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Spanish Lavender - Lavandula stoechas

Spanish lavender (Lavandula stoechas, Lamiaceae), also known as French or butterfly lavender, is one of the 47 known species of lavender, growing primarily in the Mediterranean and North Africa. More fragile than other lavenders, the plant does not do well in harsh winter conditions.1 Spanish lavender may have earned its genus name from the Romans who called the plant 'Stochades'. The island of Hyères, off the coast of Southeastern France, was known to the Romans by that name, and Spanish lavender was proliferant there over 2000 years ago. With the distinctive spiked bracts, which looks like a tiny purple corn on the cob, and inflorescences that appear as purple ears, Spanish lavender is not the lavender used for cooking as it has a more piney scent, but it may have been used by the Greeks and Romans to scent their bathwater.2 Like all lavenders, bees and butterflies are fond of this sun-loving plant.

A popular folk remedy, Spanish lavender has been consumed to alleviate digestive complaints, headaches, asthma, and flu symptoms.3 It has also been used in the treatment of diabetes, kidney disease, and hyperlipidemia. Known as “broom of the brain,” it was given to those suffering from migraines, poor memory, and epilepsy. Spanish lavender contains a high amount of camphor, eucalyptol, fenchone, myrtenol, oleanolic acid, among numerous other compounds. Linalool, present in many lavender species including L. stoechas, has been shown to have sedative effects and can act on brain receptors, creating feelings of serenity and well-being. Camphor can have stimulating effects on the brain, enhancing this particular lavender’s nootropic activity. Spanish lavender essential oils are high in monoterpenes and contain carminative, antifungal, and antimicrobial properties. Gas chromatography–mass spectrometry has shown that fenchone (33–37%), camphor (16–24%) and eucalyptol (17–18%) are the most abundant components in the essential oil.4 Because the essential oil is high in ketones and camphor, the scent is more herbaceous and medicinal than other lavender essential oils. Due to the higher concentrations of ketones and camphor, Spanish lavender should be used with caution.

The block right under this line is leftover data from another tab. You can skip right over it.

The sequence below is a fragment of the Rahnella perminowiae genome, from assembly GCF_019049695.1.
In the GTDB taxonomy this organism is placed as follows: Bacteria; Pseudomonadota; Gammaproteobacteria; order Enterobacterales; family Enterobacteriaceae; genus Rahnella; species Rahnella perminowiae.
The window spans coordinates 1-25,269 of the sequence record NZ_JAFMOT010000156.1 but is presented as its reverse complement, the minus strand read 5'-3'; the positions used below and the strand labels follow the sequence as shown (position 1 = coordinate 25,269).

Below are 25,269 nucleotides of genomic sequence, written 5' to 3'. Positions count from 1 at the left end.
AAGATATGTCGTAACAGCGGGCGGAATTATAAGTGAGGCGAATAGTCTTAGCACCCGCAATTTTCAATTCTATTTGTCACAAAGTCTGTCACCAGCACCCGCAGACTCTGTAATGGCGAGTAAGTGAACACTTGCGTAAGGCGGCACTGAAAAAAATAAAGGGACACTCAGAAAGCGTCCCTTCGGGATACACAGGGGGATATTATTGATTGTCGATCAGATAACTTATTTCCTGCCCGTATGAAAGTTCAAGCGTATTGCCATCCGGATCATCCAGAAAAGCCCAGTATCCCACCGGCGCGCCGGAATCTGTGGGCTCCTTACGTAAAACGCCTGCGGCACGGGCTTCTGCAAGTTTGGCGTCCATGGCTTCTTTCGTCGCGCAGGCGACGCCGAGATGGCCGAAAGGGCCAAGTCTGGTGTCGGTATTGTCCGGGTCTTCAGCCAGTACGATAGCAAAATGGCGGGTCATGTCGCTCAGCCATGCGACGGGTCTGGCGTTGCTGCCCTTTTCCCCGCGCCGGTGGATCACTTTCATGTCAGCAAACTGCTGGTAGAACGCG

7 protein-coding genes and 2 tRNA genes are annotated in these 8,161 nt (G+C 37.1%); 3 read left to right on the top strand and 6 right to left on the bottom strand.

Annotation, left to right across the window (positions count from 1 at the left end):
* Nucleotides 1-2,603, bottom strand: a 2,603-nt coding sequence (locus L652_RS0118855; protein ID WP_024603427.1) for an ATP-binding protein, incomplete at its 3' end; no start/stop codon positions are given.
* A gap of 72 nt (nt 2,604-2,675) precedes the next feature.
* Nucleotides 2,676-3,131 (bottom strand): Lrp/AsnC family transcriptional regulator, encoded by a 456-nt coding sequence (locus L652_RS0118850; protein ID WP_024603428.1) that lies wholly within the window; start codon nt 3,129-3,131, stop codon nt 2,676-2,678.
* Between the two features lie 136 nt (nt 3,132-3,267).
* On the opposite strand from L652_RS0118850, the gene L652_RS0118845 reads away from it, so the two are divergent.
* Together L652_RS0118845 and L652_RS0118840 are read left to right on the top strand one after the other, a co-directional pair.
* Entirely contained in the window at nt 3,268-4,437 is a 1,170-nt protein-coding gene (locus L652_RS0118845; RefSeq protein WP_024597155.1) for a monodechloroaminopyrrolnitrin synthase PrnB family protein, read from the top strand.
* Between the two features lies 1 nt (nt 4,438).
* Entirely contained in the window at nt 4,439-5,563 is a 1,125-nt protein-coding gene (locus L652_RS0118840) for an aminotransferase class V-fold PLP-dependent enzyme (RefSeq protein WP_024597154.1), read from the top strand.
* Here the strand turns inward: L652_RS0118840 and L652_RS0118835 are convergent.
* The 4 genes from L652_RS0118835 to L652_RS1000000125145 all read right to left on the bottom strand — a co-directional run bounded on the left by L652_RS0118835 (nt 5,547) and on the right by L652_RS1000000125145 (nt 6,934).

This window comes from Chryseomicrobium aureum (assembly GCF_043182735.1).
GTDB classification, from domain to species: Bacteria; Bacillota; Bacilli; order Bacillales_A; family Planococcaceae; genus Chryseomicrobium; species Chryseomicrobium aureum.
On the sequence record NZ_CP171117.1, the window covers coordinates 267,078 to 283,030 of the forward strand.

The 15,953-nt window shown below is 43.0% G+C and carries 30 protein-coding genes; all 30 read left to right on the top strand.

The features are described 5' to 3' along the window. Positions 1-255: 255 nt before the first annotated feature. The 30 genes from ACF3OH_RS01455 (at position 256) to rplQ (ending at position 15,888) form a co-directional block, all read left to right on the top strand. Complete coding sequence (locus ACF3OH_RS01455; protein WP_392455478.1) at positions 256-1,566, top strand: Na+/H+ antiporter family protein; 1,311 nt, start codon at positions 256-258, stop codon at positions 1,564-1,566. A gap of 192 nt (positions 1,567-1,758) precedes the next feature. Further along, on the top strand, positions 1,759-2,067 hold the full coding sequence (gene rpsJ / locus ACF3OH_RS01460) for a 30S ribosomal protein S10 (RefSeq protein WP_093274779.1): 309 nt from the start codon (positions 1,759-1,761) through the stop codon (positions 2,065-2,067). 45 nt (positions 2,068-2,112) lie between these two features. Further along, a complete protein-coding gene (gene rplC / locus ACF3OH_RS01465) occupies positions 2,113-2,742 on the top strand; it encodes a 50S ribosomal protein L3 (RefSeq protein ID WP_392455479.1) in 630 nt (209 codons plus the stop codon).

Lori Glenn
HerbClip™ Managing Editor


1Lavender stoechas essential oil. Lotus Garden Botanicals website. Accessed November 2, 2021.

2Lavender stoechas. Mountain Valley Growers website. Accessed November 2, 2021.

3Mushtaq A, Anwar R, Gohar UF, et al. Biomolecular evaluation of Lavandula stoechas L. for nootropic activity. Plants (Basel). June 2021;10(6):1259. doi: 10.3390/plants10061259.

4Carrasco A, Ortiz-Ruiz V, Martinez-Gutierrez R, Tomas V, Tudela J. Lavandula stoechas essential oil from Spain: Aromatic profile determined by gas chromatography-mass spectrometry, antioxidant and lipoxygenase inhibitory bioactivities. Industrial Crops and Products. October 2015;73:16-27.